Ghana government to supply subsidized fishing nets to fishermen

Hawa Koomson (right)

Mrs. Mavis Hawa Koomson, the Minister of Fisheries and Aquaculture Development, has hinted of moves by the government to supply subsidized nets to fishermen across the country.

The move is hinged on government’s avowed commitment to ensure fishermen stop using unapproved nets (monofilament nets) noted for unsolicited ghost fishing with the tendency of depleting the country’s fish stock.

“The Fisheries Ministry is undertaking feasibility studies and consultations with the fisheries groups and other relevant stakeholders to map out modalities to supply subsidized fishing nets.

“It forms part of the Ministry’s integrated approach to streamline issues in the sector to economically empower fisher folks and families,” Mrs Koomson said.

The sector minister was speaking at a ceremony to present quantities of relief items to fishermen and fish processors selected from the various fisheries association across the Central Region to earn a living during the closed season.

More than 3,000 beneficiaries were supplied with items including basins, refrigerators, wire mesh, rice, and cooking oil.

While the rice and cooking oil were given to all beneficiaries, the basins, refrigerators, and wire mesh were specifically given to women and inland fishers.

Also, nationally, more than 2,500 basins, 2,000 refrigerators, 7,000 wire mesh, 20,000 bags of rice and 8,000 gallons of cooking oil have been earmarked for national distribution.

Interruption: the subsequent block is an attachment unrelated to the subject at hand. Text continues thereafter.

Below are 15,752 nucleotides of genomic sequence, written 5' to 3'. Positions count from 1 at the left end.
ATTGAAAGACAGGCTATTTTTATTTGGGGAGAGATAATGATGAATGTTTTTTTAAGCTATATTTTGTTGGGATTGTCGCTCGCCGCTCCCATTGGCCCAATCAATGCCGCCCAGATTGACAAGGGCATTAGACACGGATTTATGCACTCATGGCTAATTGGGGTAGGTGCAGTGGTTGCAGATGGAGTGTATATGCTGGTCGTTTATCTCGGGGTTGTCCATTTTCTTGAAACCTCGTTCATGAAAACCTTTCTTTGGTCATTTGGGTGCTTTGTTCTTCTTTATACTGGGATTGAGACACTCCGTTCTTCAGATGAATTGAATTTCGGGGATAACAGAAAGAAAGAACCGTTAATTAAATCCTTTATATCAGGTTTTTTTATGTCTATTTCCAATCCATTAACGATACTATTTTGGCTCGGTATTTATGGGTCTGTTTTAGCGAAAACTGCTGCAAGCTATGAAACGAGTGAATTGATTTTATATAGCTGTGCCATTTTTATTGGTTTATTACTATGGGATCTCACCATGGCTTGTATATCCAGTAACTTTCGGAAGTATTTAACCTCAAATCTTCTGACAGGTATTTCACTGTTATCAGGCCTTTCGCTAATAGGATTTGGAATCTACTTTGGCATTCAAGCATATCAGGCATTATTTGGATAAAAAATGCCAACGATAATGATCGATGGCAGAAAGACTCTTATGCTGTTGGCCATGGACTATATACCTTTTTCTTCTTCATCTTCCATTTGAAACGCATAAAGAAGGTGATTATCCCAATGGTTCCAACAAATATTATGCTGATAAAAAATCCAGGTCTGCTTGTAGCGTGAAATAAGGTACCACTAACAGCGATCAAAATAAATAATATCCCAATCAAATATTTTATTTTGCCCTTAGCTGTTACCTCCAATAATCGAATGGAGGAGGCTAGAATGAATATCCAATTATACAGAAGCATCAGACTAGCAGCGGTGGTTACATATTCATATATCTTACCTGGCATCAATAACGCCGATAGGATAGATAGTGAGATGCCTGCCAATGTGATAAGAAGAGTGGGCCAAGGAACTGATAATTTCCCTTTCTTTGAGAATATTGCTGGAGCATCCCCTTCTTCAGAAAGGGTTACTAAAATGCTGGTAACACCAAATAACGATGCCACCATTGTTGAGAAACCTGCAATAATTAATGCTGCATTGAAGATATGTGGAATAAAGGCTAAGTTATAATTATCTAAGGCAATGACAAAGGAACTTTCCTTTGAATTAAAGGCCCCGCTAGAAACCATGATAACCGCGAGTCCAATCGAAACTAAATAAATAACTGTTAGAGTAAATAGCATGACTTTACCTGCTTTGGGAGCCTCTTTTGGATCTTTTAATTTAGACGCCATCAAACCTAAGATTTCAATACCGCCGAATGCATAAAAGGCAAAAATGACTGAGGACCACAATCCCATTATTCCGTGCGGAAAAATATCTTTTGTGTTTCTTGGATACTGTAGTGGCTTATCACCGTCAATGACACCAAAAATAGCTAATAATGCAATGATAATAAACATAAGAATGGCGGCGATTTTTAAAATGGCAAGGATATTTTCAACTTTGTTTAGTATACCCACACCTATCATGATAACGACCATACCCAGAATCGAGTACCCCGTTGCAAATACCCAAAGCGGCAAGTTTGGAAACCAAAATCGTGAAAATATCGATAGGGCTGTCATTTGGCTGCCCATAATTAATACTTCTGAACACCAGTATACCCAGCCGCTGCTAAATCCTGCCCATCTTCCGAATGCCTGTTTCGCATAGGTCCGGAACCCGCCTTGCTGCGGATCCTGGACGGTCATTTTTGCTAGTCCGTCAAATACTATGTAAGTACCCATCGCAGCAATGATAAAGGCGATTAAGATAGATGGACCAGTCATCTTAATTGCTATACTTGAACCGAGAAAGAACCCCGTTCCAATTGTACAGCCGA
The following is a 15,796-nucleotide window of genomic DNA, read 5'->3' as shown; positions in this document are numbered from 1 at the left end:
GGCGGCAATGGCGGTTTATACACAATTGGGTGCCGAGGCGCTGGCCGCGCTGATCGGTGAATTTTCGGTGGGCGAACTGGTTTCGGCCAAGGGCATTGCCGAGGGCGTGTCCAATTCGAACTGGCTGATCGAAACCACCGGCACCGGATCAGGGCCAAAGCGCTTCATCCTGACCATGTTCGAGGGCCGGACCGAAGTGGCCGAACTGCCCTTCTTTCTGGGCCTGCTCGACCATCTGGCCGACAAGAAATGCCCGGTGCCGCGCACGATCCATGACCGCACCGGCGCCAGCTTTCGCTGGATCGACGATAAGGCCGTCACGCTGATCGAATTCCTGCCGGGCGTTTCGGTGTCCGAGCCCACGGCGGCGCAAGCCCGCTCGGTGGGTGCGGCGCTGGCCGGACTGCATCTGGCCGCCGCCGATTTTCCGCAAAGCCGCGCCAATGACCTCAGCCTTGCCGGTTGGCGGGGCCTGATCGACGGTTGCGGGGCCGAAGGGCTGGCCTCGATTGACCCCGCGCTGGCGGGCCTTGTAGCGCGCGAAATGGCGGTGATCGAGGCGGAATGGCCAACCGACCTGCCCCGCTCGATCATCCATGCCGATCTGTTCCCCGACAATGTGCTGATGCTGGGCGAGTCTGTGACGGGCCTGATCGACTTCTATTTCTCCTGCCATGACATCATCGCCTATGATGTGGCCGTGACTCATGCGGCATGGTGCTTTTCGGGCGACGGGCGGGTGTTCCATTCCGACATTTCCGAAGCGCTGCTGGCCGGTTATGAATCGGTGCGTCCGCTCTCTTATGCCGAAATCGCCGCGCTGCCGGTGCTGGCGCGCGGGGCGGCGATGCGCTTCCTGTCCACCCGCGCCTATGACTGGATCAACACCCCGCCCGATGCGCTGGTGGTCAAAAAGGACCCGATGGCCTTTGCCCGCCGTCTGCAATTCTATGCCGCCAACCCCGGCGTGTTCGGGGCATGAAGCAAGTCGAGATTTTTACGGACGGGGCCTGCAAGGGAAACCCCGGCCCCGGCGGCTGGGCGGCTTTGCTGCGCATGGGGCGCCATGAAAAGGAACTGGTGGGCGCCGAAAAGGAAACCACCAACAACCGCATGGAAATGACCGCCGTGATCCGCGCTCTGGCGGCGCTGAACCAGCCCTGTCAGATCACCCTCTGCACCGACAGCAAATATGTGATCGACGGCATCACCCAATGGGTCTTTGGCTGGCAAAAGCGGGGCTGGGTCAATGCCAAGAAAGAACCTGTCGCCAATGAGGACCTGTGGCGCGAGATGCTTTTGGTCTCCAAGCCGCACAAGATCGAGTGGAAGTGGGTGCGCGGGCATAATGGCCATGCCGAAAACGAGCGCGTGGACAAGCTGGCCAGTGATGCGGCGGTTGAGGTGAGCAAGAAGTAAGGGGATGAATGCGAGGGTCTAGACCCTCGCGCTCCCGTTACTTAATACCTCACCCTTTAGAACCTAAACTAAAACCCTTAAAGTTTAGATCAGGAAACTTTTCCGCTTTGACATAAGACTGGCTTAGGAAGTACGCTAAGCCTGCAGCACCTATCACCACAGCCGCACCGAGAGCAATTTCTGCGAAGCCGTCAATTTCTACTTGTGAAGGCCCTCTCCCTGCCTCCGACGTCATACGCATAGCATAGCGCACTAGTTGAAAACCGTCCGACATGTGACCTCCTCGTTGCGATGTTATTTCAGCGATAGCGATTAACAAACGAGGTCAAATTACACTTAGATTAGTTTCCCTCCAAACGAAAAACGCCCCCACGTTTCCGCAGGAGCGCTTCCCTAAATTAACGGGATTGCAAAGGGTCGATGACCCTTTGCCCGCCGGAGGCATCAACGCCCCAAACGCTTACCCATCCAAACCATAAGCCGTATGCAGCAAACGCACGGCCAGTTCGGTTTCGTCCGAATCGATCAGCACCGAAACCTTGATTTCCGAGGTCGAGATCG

Mrs Koomson explained that monofilament nets were allowed into the country for those fishing in lakes such as the Volta Lake and even that they were allowed to use a required size of three inches.

“It will interest you to note that the nets which are often seized from the fishermen are as small as one inch, a size which is not allowed.”

“The fisher-folks were permitted to use are the multi-thread filament nets.  Therefore, it is not right for the monofilament nets imported for the inland fishermen to find their way into the coastal communities,” the sector minister explained.

Cautioning fishers against the practice,  Mrs Koomson urged all fishers to without excuse comply with the directive to avoid a clash with the law.

She said the Ministry after several consultations with relevant stakeholders had agreed to enforce compliance of regulations on gears, particularly fishing nets as part of governance measures to salvage the country’s fisheries sector.

Touching on other illegal, unreported and unregulated (IUU), she said, it required firm and stringent measures without fear or favour in dealing with it to achieve impactful results adding that the Ministry was equal to the task.

The government would not allow the few selfish individuals in the fisheries sector to destroy the country’s fisheries resources with destructive fishing gear to the detriment of the masses who depended on the sector for their livelihoods.

“We have a responsibility to manage our fisheries resources for the benefit of our people and those yet unborn,” she said, adding that the country had a responsibility to provide livelihood for “our people and ensure food security for our nation.”

Source: GNA

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